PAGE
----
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Pangea SI Expert Q&A: Green Steel Deep Dive

February 23, 2022
A Pangea SI Expert

With steel production taking one of the top spots for the most environmentally polluting industries, this particular sector has faced constant pressure ever since the Paris Climate Agreement to be more compliant with climate change induced regulations. However with steel closely interlinked with core aspects of numerous infrastructure and manufacturing processes, simply declining steel production is unfeasible, so experts have turned to alternative solutions such as green steel.

Our steel industry experts sat down with us to divulge on some of the key trends and industry insights surrounding this topic, to provide clarity on the production of green steel and the challenges it faces. Continue reading to find out more.

Green Steel: 5 Key Questions, Answered by an Expert Steelmaking Consultant

Q: Why is the production of green steel important in the context of reducing CO2 emissions?

The blast furnace and the electric arc furnace are the biggest producers of steel today and have been since the phasing out of the open-hearth furnaces in sixties and seventies. Both methods currently account for around 70% and 30% of global steel production respectively.

However, since the Paris Climate Agreement of 2015, the emphasis for new technology has turned to the reduction of CO2 emissions. Given that the Blast Furnace route accounts for 92% of CO2 emissions from the Steel sector, the development of ‘green DRI’, (iron pellets that are fed continuously into the EAF), have become a priority to steel producers.

Recently, in Sweden, a consortium claimed they produced the first fully ‘green steel’, which Volvo has since purchased to produce trucks from this steel. The whole process used electrical energy from hydroelectric, wind power or solar energy, and ‘green hydrogen’ was used to produce green DRI.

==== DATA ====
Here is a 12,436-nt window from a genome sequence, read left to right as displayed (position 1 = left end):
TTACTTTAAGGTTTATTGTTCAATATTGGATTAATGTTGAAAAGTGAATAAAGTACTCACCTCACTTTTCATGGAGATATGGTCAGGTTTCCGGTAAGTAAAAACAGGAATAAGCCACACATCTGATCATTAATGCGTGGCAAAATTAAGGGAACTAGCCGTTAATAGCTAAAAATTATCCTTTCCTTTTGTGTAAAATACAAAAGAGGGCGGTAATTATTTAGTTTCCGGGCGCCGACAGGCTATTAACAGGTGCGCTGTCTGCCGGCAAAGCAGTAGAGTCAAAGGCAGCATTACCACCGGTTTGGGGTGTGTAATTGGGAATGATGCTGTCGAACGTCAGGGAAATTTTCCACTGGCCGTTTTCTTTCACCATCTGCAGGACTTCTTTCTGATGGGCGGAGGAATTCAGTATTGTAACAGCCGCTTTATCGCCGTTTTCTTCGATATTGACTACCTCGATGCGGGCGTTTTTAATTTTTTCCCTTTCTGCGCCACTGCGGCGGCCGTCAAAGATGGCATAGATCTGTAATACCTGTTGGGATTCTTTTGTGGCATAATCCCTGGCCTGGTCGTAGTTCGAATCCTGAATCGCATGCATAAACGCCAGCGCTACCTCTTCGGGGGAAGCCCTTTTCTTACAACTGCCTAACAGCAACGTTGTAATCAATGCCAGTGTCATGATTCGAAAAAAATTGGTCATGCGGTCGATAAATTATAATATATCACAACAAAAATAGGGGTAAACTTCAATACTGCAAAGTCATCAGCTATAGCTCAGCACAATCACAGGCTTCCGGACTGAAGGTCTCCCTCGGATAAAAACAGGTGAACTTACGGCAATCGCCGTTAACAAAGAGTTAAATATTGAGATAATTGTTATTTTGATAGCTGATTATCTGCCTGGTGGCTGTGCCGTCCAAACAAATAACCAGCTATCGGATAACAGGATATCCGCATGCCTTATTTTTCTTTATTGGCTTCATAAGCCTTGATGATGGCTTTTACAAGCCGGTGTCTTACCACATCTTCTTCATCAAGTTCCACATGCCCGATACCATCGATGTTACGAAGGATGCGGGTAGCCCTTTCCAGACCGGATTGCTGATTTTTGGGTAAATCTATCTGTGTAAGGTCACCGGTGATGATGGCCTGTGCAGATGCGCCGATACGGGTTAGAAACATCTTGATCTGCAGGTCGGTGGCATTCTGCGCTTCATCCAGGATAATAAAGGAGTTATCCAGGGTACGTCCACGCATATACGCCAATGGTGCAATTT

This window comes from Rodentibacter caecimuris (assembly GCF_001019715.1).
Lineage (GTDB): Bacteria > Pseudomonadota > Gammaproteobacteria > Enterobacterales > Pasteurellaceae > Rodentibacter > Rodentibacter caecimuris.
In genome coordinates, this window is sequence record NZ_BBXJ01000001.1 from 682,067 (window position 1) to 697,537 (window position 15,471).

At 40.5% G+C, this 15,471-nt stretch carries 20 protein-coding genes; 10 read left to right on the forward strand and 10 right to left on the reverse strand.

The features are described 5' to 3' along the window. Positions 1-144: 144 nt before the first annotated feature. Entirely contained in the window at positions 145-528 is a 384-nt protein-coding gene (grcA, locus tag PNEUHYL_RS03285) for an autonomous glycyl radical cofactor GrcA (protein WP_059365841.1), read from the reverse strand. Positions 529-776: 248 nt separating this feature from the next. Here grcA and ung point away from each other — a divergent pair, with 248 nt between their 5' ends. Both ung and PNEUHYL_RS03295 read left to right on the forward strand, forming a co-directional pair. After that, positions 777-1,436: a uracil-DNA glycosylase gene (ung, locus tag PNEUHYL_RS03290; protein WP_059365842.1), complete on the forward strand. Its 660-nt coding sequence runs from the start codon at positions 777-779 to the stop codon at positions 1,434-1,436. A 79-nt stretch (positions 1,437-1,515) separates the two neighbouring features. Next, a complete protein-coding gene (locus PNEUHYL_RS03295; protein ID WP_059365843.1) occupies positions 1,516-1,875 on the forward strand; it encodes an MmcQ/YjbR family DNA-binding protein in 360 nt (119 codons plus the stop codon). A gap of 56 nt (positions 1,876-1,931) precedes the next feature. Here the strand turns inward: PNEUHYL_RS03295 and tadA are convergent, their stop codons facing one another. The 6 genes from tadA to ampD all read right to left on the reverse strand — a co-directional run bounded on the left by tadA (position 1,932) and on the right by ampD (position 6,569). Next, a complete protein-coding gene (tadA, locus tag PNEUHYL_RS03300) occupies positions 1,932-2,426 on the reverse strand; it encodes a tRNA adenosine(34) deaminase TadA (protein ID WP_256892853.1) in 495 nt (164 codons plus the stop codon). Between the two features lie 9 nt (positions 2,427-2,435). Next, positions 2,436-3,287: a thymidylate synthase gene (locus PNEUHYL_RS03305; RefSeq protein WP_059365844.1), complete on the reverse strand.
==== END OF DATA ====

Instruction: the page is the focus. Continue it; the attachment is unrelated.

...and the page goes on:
Q: What is the newest furnace technology being used for steel production?

The recent spiralling energy costs, with regards to the electric arc furnace, have now placed the emphasis on reducing the kWh per tonne of steel. To this end, we have seen the introduction of various forms of scrap preheating techniques to save on the electrical energy required. An example being how Primetals’ next generation shaft furnace, the Quantum Electric Arc Furnace, has replaced Fuch’s seventies ‘shaft furnace’, and similarly, Tenova’s Consteel system, which also relies on preheated scrap being fed into the furnace by a conveyor.

Q: What are the challenges that green steel is facing?

The availability of hydrogen poses a challenge as its role in replacing natural gas and coal as the reductant during the process is essential, however, there is little hydrogen gas available on the market. Although there are many new hydrogen plants being built or in early planning stages, a majority of what is currently being produced is being consumed by the producers.

Q: What can be done to reduce carbon use in steel production?

Carbon is an essential part of steelmaking, and the term ‘carbon free steelmaking’ is a complete misnomer, as, by definition, steel is an alloy of iron and carbon. Carbon is also used in the process to make foaming slag – another essential part of the steelmaking process when using the high-powered electric arc furnace and high levels of injected oxygen.

With the removal of this carbon source from such feed material as DRI (nominally >1.8% carbon) or pig iron from the blast furnace, (around 4% carbon), the electric arc furnace steelmaker faces a great challenge over the coming years.

Alternative carbon sources are being investigated such as the use of biomass materials. However, as previously stated, when the steelmaker is looking to reduce electrical energy consumption, there is little doubt that with 0% Carbon DRI, the chemical energy that is generated by oxygen and carbon will be removed and electrical energy consumption will increase.

Q: Over the next 5 years, how do you think the green steel industry will evolve?

There are many ongoing projects throughout the world where global steel producers are looking to replace blast furnaces with electric arc furnaces, which will utilise renewable electrical energy, fed by green DRI. However there remains numerous obstacles to achieving this goal, not least the lack of renewable energy; in Europe there are far too few wind farms, solar energy and nuclear power plants. Hydrogen produced from a nuclear source is called ‘pink hydrogen’, remains a topic that will also always provoke debate in this area.

As mentioned earlier, the availability of hydrogen will also hinder advancement until hydrogen is available at a cost that is acceptable to the steelmaker, but the cost to produce green steel will certainly be higher.

 

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